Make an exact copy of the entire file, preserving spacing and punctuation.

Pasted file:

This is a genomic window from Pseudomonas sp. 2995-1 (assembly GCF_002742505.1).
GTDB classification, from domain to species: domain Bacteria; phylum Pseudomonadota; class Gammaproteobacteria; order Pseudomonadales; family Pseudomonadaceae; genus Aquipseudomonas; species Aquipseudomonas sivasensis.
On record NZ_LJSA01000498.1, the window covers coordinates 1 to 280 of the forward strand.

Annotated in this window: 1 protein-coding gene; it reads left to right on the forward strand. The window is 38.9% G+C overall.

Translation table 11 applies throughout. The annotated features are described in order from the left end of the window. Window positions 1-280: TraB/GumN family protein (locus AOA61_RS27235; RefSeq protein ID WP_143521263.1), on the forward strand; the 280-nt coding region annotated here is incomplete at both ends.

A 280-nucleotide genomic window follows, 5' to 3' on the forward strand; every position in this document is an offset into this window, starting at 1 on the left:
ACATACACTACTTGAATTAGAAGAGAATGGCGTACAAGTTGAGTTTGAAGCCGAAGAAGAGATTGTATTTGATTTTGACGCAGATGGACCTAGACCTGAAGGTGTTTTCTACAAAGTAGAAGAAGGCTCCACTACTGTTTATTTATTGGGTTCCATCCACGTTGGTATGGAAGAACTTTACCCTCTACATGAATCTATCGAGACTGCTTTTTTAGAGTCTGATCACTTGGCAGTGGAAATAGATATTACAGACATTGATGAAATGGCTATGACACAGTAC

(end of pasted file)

This is a genomic window from Pseudomonas sp. 2995-1 (assembly GCF_002742505.1).
GTDB classification, from domain to species: domain Bacteria; phylum Pseudomonadota; class Gammaproteobacteria; order Pseudomonadales; family Pseudomonadaceae; genus Aquipseudomonas; species Aquipseudomonas sivasensis.
On record NZ_LJSA01000498.1, the window covers coordinates 1 to 280 of the forward strand.

Annotated in this window: 1 protein-coding gene; it reads left to right on the forward strand. The window is 38.9% G+C overall.

Translation table 11 applies throughout. The annotated features are described in order from the left end of the window. Window positions 1-280: TraB/GumN family protein (locus AOA61_RS27235; RefSeq protein ID WP_143521263.1), on the forward strand; the 280-nt coding region annotated here is incomplete at both ends.

A 280-nucleotide genomic window follows, 5' to 3' on the forward strand; every position in this document is an offset into this window, starting at 1 on the left:
ACATACACTACTTGAATTAGAAGAGAATGGCGTACAAGTTGAGTTTGAAGCCGAAGAAGAGATTGTATTTGATTTTGACGCAGATGGACCTAGACCTGAAGGTGTTTTCTACAAAGTAGAAGAAGGCTCCACTACTGTTTATTTATTGGGTTCCATCCACGTTGGTATGGAAGAACTTTACCCTCTACATGAATCTATCGAGACTGCTTTTTTAGAGTCTGATCACTTGGCAGTGGAAATAGATATTACAGACATTGATGAAATGGCTATGACACAGTAC